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Jay Greeson

Do you remember graduating? From high school or college?

Heck, if you are of a certain age, you may remember graduating from second grade and taking that big step into third grade.

Good times.

Personally, I remember driving away to college more than graduating from high school. It was a page-turning moment, at least for me.

Those life milestones are forever, and in truth are one of the few connections among extended generations.

For our grandparents, graduating high school was frequently the educational goal. For a lot of us in our 40s, college became the expectation.

For the future generations, extended degrees and experiences likely will be the baseline that elite employees will seek.

So goes the curve, and that's OK.

But a recent graduation kerfuffle gave me pause.

As our society needs educated professionals with myriad abilities, there is an undeniable skill that we all are short on these days.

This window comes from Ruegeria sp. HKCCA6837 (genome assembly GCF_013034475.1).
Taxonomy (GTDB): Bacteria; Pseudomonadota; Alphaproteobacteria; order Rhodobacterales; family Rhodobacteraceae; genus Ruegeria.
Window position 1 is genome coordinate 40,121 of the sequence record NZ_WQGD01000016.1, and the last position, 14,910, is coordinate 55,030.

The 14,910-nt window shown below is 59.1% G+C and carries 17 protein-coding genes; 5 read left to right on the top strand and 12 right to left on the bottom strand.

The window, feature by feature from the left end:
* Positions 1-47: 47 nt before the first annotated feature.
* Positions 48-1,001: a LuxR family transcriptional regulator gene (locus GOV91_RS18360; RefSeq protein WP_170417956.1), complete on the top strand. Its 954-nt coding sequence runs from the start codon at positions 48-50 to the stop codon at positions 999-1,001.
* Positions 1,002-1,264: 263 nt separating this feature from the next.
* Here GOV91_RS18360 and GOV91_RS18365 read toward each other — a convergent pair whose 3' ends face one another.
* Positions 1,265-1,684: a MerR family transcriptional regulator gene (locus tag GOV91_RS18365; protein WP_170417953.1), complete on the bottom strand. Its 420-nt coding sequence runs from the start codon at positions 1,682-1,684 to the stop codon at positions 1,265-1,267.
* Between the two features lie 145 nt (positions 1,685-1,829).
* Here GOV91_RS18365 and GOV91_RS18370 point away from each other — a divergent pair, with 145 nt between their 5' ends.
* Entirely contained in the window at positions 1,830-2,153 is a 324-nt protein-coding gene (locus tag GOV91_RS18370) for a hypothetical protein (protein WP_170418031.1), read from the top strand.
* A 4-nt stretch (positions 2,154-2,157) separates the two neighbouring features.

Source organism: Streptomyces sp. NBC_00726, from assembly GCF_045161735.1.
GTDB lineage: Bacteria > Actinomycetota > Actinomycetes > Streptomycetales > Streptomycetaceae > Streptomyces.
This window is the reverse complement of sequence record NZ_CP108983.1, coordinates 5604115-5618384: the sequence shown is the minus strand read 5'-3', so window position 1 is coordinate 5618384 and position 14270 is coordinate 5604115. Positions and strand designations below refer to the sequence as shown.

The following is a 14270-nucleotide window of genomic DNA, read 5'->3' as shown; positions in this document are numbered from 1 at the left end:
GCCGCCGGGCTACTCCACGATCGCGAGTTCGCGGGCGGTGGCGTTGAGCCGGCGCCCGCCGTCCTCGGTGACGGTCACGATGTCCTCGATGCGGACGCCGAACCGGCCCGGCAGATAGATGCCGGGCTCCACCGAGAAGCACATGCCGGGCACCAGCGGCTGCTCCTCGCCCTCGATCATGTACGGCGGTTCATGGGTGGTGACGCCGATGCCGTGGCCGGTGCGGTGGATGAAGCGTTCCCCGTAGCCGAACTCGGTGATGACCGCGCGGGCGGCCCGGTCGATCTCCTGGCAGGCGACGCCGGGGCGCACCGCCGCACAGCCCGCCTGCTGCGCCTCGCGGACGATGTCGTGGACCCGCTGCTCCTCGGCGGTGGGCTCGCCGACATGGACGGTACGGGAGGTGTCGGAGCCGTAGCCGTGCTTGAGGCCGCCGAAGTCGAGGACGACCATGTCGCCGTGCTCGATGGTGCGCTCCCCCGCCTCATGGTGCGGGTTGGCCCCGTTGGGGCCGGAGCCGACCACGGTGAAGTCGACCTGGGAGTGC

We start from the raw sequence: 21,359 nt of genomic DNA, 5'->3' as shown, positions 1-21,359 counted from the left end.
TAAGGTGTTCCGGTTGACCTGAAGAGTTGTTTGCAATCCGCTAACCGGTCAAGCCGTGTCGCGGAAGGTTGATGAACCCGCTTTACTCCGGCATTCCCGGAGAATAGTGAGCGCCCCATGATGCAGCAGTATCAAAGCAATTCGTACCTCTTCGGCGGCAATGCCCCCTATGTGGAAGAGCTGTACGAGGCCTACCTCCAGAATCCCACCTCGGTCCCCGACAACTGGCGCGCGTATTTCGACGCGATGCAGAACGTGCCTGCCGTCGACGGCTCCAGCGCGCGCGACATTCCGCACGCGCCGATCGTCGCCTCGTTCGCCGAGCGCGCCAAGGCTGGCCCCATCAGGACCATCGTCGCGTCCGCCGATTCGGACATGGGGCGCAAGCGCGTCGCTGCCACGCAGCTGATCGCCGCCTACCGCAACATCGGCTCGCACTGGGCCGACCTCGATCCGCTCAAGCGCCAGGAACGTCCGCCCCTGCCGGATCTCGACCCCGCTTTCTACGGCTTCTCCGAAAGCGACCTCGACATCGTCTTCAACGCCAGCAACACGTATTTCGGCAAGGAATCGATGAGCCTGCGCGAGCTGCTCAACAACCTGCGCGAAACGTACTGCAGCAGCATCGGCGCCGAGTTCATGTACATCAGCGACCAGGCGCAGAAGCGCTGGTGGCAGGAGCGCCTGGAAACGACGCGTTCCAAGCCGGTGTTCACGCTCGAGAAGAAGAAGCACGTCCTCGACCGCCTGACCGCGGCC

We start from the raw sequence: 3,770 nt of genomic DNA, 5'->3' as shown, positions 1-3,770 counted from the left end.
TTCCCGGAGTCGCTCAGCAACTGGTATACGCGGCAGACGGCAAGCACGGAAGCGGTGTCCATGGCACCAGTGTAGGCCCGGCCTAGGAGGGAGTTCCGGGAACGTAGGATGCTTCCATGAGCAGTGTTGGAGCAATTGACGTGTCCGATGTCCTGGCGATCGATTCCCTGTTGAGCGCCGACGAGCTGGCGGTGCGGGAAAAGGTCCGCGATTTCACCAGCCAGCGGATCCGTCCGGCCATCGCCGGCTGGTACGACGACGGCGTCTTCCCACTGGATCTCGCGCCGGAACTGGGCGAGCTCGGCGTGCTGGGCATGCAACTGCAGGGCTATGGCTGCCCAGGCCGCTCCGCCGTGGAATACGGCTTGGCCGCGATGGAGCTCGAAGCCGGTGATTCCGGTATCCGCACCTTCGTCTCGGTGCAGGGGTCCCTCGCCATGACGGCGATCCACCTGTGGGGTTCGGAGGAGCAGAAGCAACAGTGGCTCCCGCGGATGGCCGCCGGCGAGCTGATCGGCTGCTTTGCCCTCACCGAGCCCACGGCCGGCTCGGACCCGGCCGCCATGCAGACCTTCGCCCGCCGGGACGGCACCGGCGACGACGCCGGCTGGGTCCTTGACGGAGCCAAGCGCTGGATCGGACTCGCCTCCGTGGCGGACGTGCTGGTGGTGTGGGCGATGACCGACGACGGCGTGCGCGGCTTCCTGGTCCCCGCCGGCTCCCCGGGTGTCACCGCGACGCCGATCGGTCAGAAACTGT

When did we forget to be polite? Can we ever get that back? Is polite dead, in the era of political posturing when loud is more important than listening?

We ask this in the aftermath of the University of Notre Dame graduation that featured hundreds of graduates walking out during Vice President Mike Pence's commencement speech.

Yes, he's Donald Trump's No. 2. Yes, you either love Trump or hate Trump, and that's fine. But should the freedom of speech be a freedom from decency?

If you hate the vice president that much, why go at all?

What would the reaction be if conservative graduates walked out on say, Michelle Obama? Here's betting it would be viewed more as racist than protest.

And that doesn't make either right, and each should be as rude.

So ask yourself this: Can we ever have a discussion on relatively anything of merit that delivers anything of merit until we can be civil to each other?

Contact Jay Greeson at jgreeson@timesfreepress.com and 423-757-6343.

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